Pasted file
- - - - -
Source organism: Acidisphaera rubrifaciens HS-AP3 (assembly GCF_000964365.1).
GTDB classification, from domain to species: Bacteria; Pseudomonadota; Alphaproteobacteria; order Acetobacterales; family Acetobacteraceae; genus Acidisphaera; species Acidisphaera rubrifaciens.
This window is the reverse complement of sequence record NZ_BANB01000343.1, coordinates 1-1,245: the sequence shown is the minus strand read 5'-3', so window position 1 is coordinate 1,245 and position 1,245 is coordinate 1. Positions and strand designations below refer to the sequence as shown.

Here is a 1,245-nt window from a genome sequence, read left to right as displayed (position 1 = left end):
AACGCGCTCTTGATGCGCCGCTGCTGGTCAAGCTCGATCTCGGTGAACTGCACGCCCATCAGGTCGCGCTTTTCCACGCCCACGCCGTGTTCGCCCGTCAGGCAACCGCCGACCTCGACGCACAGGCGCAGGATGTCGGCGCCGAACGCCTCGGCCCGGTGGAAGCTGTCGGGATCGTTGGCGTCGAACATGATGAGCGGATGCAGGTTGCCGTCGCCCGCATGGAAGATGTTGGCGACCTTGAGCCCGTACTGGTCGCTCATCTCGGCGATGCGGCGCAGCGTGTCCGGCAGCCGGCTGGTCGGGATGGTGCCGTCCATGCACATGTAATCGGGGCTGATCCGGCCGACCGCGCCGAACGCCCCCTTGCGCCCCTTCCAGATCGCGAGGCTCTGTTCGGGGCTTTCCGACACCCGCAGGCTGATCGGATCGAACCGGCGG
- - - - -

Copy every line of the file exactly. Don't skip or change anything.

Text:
Source organism: Acidisphaera rubrifaciens HS-AP3 (assembly GCF_000964365.1).
GTDB classification, from domain to species: Bacteria; Pseudomonadota; Alphaproteobacteria; order Acetobacterales; family Acetobacteraceae; genus Acidisphaera; species Acidisphaera rubrifaciens.
This window is the reverse complement of sequence record NZ_BANB01000343.1, coordinates 1-1,245: the sequence shown is the minus strand read 5'-3', so window position 1 is coordinate 1,245 and position 1,245 is coordinate 1. Positions and strand designations below refer to the sequence as shown.

Here is a 1,245-nt window from a genome sequence, read left to right as displayed (position 1 = left end):
AACGCGCTCTTGATGCGCCGCTGCTGGTCAAGCTCGATCTCGGTGAACTGCACGCCCATCAGGTCGCGCTTTTCCACGCCCACGCCGTGTTCGCCCGTCAGGCAACCGCCGACCTCGACGCACAGGCGCAGGATGTCGGCGCCGAACGCCTCGGCCCGGTGGAAGCTGTCGGGATCGTTGGCGTCGAACATGATGAGCGGATGCAGGTTGCCGTCGCCCGCATGGAAGATGTTGGCGACCTTGAGCCCGTACTGGTCGCTCATCTCGGCGATGCGGCGCAGCGTGTCCGGCAGCCGGCTGGTCGGGATGGTGCCGTCCATGCACATGTAATCGGGGCTGATCCGGCCGACCGCGCCGAACGCCCCCTTGCGCCCCTTCCAGATCGCGAGGCTCTGTTCGGGGCTTTCCGACACCCGCAGGCTGATCGGATCGAACCGGCGG